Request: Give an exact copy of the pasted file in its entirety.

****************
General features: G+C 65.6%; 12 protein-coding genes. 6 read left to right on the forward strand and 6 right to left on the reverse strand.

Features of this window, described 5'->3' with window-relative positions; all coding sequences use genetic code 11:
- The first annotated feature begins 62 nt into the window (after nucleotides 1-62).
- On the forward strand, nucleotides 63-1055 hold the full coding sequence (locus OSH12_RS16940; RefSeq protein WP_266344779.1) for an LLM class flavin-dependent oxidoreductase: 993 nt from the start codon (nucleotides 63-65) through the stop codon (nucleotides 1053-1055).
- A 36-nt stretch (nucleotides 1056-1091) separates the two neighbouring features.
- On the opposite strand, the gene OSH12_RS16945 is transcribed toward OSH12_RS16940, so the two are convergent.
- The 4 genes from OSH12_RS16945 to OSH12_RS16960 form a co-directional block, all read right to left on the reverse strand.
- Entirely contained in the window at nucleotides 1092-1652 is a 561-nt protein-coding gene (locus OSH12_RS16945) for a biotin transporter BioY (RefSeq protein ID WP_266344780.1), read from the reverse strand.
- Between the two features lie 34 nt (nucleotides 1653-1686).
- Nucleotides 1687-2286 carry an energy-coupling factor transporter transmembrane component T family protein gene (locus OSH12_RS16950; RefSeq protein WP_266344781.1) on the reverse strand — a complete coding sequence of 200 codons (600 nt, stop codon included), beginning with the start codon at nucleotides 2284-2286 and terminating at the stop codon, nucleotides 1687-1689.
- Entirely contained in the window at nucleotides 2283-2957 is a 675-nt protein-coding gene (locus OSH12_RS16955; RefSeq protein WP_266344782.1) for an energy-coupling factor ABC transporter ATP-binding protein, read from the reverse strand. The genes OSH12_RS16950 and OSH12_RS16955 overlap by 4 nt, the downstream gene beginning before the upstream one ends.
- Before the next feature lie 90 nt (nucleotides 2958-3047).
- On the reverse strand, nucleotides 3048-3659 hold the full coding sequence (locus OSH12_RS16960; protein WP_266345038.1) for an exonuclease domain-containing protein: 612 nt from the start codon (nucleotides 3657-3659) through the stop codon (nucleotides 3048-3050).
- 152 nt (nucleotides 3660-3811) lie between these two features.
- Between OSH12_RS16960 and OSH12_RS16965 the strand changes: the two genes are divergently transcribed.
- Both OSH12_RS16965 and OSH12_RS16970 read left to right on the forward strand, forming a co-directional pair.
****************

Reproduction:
General features: G+C 65.6%; 12 protein-coding genes. 6 read left to right on the forward strand and 6 right to left on the reverse strand.

Features of this window, described 5'->3' with window-relative positions; all coding sequences use genetic code 11:
- The first annotated feature begins 62 nt into the window (after nucleotides 1-62).
- On the forward strand, nucleotides 63-1055 hold the full coding sequence (locus OSH12_RS16940; RefSeq protein WP_266344779.1) for an LLM class flavin-dependent oxidoreductase: 993 nt from the start codon (nucleotides 63-65) through the stop codon (nucleotides 1053-1055).
- A 36-nt stretch (nucleotides 1056-1091) separates the two neighbouring features.
- On the opposite strand, the gene OSH12_RS16945 is transcribed toward OSH12_RS16940, so the two are convergent.
- The 4 genes from OSH12_RS16945 to OSH12_RS16960 form a co-directional block, all read right to left on the reverse strand.
- Entirely contained in the window at nucleotides 1092-1652 is a 561-nt protein-coding gene (locus OSH12_RS16945) for a biotin transporter BioY (RefSeq protein ID WP_266344780.1), read from the reverse strand.
- Between the two features lie 34 nt (nucleotides 1653-1686).
- Nucleotides 1687-2286 carry an energy-coupling factor transporter transmembrane component T family protein gene (locus OSH12_RS16950; RefSeq protein WP_266344781.1) on the reverse strand — a complete coding sequence of 200 codons (600 nt, stop codon included), beginning with the start codon at nucleotides 2284-2286 and terminating at the stop codon, nucleotides 1687-1689.
- Entirely contained in the window at nucleotides 2283-2957 is a 675-nt protein-coding gene (locus OSH12_RS16955; RefSeq protein WP_266344782.1) for an energy-coupling factor ABC transporter ATP-binding protein, read from the reverse strand. The genes OSH12_RS16950 and OSH12_RS16955 overlap by 4 nt, the downstream gene beginning before the upstream one ends.
- Before the next feature lie 90 nt (nucleotides 2958-3047).
- On the reverse strand, nucleotides 3048-3659 hold the full coding sequence (locus OSH12_RS16960; protein WP_266345038.1) for an exonuclease domain-containing protein: 612 nt from the start codon (nucleotides 3657-3659) through the stop codon (nucleotides 3048-3050).
- 152 nt (nucleotides 3660-3811) lie between these two features.
- Between OSH12_RS16960 and OSH12_RS16965 the strand changes: the two genes are divergently transcribed.
- Both OSH12_RS16965 and OSH12_RS16970 read left to right on the forward strand, forming a co-directional pair.